A classic question in software is "are we done yet?". This is not just a question for software developers. Anyone who is working in IT needs to ask the question when writing code, testing a feature, upgrading a network, or designing a user experience.
There is no perfect answer to the question. Every individual, every team, every business scenario will have a different answer, and you’ll only know if the answer was good using hindsight.
However, we need to make sure we ask the question and think about the answer.
Most of us work in a business that wants to move fast. We feel a lot of pressure to release software as quickly as possible and move on to the next task. We descend on tasks like peregrine falcons - moving quickly and finishing jobs at breakneck speeds.
There’s a danger in moving too fast. We take shortcuts, we rely on short term thinking, and we accumulate technical debt. Moving too fast today will force us to go slower tomorrow. We’ll spend more time tracking down bugs that are hard to find, and it takes longer to make changes in brittle code.
We need to avoid future slowdowns by moving at a sustainable pace. A sustainable pace requires us to change our definition of "done".
Most teams tend to focus on functional requirements. A functional requirement is how we think about the behavior of a system. For example – "must import an HL7 XML file", or "must compute the customer discount". A job can’t be done until the functional requirements are satisfied.
A business might also include some non-functional requirements. Non-functional requirements describe a specific characteristic or quality of a system. For example – "must comply with U.S. section 508 accessibility laws", or "must maintain a median response time less than 3 seconds".
Good development teams will go beyond just the requirements handed over by the business. Here are three specific non-functional requirements that we often sacrifice so we can move faster. However, without these requirements we are going to move slower in the future. The pace is unsustainable.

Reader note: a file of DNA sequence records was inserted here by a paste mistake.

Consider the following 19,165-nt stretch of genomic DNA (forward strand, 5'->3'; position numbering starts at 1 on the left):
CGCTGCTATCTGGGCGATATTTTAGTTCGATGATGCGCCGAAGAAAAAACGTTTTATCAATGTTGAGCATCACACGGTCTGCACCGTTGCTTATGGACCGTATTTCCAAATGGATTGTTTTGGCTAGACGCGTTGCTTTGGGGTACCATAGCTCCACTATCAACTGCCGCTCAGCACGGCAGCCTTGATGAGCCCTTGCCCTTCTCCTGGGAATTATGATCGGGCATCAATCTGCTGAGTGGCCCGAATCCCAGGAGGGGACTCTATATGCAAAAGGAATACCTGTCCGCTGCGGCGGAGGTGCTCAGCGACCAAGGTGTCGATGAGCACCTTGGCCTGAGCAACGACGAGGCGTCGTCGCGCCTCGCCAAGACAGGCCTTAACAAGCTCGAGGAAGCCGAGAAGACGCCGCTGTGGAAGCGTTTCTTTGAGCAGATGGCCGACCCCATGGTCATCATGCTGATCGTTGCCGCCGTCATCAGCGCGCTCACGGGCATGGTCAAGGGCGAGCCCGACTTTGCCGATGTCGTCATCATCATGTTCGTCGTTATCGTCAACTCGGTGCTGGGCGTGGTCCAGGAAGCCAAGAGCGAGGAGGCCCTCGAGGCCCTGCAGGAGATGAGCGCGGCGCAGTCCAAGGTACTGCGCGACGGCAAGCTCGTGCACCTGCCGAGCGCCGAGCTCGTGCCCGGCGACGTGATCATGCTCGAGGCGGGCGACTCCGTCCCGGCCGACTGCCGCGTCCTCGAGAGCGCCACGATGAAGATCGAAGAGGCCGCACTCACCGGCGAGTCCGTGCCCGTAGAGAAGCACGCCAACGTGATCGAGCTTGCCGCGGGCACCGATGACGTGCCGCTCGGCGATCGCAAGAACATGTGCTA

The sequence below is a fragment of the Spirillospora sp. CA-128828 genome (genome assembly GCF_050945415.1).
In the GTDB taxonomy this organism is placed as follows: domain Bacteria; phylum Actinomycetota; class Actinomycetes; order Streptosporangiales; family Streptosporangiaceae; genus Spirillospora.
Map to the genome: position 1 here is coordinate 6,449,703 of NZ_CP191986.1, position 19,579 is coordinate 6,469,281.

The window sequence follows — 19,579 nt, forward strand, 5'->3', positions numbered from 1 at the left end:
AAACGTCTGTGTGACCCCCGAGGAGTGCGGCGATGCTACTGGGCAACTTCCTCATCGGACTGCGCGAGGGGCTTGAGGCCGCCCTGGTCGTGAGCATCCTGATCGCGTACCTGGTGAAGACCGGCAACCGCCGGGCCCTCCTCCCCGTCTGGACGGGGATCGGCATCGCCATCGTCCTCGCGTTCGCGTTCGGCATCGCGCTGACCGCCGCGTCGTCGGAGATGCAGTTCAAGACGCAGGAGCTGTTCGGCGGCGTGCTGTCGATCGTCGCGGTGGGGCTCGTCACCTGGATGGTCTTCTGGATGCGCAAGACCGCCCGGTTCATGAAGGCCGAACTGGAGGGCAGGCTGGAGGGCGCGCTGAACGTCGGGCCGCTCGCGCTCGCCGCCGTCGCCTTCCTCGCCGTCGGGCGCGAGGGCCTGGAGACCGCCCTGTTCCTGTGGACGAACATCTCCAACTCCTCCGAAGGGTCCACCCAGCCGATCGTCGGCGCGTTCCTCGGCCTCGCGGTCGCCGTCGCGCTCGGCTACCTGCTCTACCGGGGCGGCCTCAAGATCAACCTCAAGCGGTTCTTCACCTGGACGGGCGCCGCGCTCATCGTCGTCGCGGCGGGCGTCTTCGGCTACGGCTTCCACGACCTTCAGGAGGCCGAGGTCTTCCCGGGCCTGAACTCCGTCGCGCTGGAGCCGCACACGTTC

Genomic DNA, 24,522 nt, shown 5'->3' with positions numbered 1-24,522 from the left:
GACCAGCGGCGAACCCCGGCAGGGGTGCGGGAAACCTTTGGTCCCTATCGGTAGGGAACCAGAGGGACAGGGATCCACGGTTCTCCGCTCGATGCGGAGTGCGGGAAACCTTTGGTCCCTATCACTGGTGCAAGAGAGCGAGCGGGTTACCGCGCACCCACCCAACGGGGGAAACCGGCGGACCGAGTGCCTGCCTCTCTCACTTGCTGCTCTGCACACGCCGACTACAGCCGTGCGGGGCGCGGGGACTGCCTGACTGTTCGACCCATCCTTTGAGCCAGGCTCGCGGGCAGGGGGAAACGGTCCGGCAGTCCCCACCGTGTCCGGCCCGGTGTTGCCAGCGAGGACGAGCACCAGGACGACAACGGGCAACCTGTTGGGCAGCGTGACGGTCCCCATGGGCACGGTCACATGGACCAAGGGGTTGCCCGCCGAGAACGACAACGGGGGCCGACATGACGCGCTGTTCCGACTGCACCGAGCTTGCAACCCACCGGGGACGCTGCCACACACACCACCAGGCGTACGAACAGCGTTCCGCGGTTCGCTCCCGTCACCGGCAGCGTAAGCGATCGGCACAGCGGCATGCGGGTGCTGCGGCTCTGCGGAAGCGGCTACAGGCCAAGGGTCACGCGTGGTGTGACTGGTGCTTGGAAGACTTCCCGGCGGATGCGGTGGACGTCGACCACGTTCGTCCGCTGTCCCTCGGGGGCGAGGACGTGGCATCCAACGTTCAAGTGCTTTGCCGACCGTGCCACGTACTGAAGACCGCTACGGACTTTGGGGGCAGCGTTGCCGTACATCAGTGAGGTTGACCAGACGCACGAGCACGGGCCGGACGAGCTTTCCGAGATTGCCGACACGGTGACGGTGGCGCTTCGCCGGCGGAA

We need to build maintainable software. The code we write today might be around for many years. I have a 20-year old web forms application still in production. We need to make sure code is clean and, in the right places, extensible.
Most clouds makes it easy for one developer to publish software into a platform. Unfortunately, it then becomes easy for the entire team to think of the one developer as The Person Who Does Every Install and never bother with automating the install so that anyone can deploy the software at any time. The irony here is that DevOps platforms and cloud themselves have never been so easy to automate. Good teams will automate every step ruthlessly.
Nothing is more time consuming than bugs that leave behind no clues. Instead of fixing problems, teams can spend days hypothesizing about what could be going wrong. Today's micro-service architectures with distributed messages make the scenarios even more difficult. There are, however, good solutions. Teams have to take the time to make software observable, and use telemetry frameworks that know how to correlate cross-process activities.
Most of us should say our software isn’t good enough for the first release into production until it is maintainable, deployable, and observable. To achieve these goals we want to:
Schedule more regular design and code reviews.
Automate deployments to the point where someone who is not on the team can deploy the app with a minimum amount of instruction.
Include error scenarios in test plans. Users should see friendly error pages with a transaction code they can capture. Errors in any page, controller, form, or API endpoint needs to generate diagnostic information in a queryable data source.